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Symtra bulb-less lamp reinvents the lampshade

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June 19, 2012

Humanscale's Symtra lamp, designed in partnership with light fixture and industrial design...

Humanscale's Symtra lamp, designed in partnership with light fixture and industrial designer Peter Stathis, reinvents the lampshade while doing away with the traditional light bulb

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Humanscale's Symtra lamp, designed in partnership with light fixture and industrial designer Peter Stathis, reinvents the lampshade while doing away with the traditional light bulb.

The Symtra instead embeds the light source within the "shade," which is composed of two vertical, parallel, trapezoid planes. Its the inner faces of these shapes that emit light; the outside is finished in pitch black.

Viewed from just the right angle, the Symtra resembles a traditional floor lamp, but at any other angle it's very clearly a rather different creature.

You'd be forgiven for thinking that the Symtra lamp uses OLED technology given the uniformity of light put out by the two inward-facing surfaces that provide Symtra's light, but Humanscale says that Symtra uses LED technology as its source of light.

It seems that the uniformity and quality of the light may be down to the optical waveguide technology which Humanscale says is at work. Since an optical waveguide is merely a device, any device, which directs visible light this doesn't completely clarify how this works.

Rather more straightforward is the rotating head which allows the ratio of light and shade to be adjusted to suit directional needs.

The Symtra is destined to arrive Q4 of this year. Expect to pay in the order of US$400.

Source: Humanscale via Moco Loco

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James Holloway James lives in East London where he punctuates endless tea drinking with freelance writing and meteorological angst. Unlocking Every Extend Extra Extreme’s “Master of Extreme” achievement was the fourth proudest moment of his life.   All articles by James Holloway
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6 Comments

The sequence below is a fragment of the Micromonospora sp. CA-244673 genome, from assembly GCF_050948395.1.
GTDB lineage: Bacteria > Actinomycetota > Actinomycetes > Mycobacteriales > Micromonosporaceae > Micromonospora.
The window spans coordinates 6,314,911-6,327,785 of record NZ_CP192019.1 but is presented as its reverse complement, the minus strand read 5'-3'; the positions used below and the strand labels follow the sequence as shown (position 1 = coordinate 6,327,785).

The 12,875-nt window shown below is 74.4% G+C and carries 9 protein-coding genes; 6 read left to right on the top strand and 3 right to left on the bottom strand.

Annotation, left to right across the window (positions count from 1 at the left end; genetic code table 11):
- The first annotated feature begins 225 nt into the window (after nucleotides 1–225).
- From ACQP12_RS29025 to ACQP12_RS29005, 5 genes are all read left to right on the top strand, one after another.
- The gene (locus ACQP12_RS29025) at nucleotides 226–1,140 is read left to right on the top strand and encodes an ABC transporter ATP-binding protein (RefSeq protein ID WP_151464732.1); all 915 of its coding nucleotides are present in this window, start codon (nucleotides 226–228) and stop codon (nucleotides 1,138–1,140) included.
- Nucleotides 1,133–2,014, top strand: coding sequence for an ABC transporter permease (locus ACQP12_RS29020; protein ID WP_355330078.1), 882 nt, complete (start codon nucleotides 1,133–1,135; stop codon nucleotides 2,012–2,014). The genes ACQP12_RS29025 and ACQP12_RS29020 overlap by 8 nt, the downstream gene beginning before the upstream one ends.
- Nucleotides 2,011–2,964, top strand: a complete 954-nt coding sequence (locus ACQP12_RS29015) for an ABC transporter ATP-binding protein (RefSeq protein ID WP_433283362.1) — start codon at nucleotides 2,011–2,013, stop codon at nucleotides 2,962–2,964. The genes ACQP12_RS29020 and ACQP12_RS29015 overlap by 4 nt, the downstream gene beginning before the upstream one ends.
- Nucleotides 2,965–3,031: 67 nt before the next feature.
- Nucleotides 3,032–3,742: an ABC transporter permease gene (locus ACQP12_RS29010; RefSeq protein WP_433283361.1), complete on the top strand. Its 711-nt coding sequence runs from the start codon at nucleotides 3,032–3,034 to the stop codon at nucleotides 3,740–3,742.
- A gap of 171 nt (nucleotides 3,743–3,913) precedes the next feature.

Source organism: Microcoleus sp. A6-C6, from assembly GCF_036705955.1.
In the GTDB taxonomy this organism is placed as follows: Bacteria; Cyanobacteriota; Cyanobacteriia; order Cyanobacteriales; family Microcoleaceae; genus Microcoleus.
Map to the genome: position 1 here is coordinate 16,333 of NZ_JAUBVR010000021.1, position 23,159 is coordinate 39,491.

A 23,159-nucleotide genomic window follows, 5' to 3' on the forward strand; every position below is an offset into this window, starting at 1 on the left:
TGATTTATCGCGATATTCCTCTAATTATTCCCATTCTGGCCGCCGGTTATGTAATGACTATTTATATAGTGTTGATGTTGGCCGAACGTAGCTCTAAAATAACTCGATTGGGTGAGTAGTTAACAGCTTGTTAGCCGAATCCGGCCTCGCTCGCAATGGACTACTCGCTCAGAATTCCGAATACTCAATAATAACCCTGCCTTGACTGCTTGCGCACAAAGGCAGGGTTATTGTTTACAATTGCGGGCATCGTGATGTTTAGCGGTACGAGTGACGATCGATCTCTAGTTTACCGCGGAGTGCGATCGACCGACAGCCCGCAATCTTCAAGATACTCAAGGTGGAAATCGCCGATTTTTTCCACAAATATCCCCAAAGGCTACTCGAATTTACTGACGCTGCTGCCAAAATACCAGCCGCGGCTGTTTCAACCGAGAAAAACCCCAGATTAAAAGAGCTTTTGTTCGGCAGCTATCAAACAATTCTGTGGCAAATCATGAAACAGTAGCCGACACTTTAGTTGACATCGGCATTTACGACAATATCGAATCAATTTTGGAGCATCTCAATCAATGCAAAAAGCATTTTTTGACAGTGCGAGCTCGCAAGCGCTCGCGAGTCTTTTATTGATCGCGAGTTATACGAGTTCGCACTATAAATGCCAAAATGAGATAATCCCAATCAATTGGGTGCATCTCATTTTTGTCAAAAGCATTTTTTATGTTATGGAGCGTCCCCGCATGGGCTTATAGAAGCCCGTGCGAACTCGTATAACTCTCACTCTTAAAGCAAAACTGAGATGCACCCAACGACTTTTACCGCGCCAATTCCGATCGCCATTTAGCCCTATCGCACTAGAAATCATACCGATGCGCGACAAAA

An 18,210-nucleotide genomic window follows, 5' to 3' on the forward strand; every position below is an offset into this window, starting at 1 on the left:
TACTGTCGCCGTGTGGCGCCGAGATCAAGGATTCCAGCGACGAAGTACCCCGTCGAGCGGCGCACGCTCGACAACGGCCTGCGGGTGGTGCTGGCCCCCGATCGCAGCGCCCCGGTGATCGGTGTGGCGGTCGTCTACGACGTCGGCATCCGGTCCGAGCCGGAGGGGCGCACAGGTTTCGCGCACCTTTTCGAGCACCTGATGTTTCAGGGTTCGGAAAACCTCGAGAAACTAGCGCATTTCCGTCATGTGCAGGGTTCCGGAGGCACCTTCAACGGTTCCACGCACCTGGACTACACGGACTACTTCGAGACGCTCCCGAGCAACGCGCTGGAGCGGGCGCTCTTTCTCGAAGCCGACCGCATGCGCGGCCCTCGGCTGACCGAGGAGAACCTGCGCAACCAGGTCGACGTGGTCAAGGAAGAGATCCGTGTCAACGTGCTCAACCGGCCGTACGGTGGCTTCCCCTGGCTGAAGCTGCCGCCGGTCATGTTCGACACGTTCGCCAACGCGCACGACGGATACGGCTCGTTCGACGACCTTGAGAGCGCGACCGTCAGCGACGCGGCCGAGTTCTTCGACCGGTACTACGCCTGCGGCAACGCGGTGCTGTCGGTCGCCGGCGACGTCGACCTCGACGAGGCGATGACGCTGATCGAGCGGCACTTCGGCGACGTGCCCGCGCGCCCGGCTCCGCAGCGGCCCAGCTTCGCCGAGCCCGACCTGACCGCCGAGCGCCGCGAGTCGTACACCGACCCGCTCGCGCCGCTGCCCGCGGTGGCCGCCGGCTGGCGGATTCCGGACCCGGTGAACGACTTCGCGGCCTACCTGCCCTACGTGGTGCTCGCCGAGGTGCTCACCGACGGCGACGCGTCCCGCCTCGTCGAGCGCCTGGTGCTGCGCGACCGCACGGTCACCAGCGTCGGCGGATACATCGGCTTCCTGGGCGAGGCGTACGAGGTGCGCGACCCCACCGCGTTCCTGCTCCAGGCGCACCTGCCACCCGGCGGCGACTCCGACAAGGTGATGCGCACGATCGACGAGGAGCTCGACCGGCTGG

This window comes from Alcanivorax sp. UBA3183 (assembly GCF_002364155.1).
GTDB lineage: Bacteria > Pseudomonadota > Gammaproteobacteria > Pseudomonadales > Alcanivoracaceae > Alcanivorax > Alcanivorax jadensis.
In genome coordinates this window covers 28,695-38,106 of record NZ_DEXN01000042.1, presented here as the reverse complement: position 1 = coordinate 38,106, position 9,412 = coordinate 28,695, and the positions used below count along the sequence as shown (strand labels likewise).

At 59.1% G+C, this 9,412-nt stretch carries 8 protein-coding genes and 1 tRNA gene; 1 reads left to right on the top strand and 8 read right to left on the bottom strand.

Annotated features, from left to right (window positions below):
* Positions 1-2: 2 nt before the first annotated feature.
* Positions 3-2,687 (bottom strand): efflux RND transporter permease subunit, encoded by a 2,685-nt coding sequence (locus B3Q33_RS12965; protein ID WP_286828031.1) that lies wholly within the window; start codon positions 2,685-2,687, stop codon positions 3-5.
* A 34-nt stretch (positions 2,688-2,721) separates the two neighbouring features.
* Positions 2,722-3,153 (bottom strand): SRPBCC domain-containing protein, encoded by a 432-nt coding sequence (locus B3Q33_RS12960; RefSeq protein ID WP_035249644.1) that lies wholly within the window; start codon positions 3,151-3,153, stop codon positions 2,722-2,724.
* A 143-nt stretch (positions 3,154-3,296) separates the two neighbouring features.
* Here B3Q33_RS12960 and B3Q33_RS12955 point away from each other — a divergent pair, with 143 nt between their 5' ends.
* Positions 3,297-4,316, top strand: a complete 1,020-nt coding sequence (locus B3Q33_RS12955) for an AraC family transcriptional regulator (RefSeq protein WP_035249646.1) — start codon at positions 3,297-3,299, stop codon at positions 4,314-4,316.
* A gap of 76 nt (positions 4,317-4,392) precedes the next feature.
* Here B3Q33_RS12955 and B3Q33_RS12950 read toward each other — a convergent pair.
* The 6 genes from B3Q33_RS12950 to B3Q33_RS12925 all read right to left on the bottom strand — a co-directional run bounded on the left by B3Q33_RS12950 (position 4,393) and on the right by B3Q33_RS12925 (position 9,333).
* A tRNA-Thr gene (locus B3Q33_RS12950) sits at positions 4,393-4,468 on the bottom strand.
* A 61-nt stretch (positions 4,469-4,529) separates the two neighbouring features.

This seems to lend itself perfectly to the integration of solar pv on the outward surface; i cant believe they missed the opportunity to do that and embed a LiIon battery in the neck?? What am i missing?

nigeatsolarbusiness
19th June, 2012 @ 06:19 pm PDT

@nigeatsolarbusiness: About $700 US or you will be missing it after buying one that has PV and Li-on batteries. That's over and above the humungous $400 price tag on it already.

VirtualGathis
20th June, 2012 @ 06:47 am PDT

Probably build one that's similar for < $100 and post it to Instructables

Tom Phoghat Sobieski
20th June, 2012 @ 07:09 am PDT

re: solar charging and "What am i missing?"

The fact it will be used indoors, limiting the amount of electricity it would generate/store?

I'd be concerned that the back-side of the LED areas might cast unpleasant shadows ... it looks like one might have to experiment a bit to get the light adjusted "right".

Stan Sieler
20th June, 2012 @ 11:19 am PDT

How stupid making light then hiding it!!! Just use less light directly.

All they are doing it seems is beaming the LED's into the side of the plastic sheet with a sanded? surface. Been done for decades in displays, especially in radios/stereos. Likely in your car radio now.

And no one wouldn't use an ineff light like this when for 10% you can get more eff LED ones. This is all about fashion, hype.

jerryd
20th June, 2012 @ 11:48 am PDT

I don't think previous commenters realise this is not a reading lamp but a stylised version of table lamp. Traditional table lamps have most always hidden the light source behind a shade its just that being far from stupid this one does it more elegantly while mimicking the shape.

As far as solar power is concerned it would make more sense to power ones entire home instead of concentrating on one lamp.

dgate
20th June, 2012 @ 01:36 pm PDT
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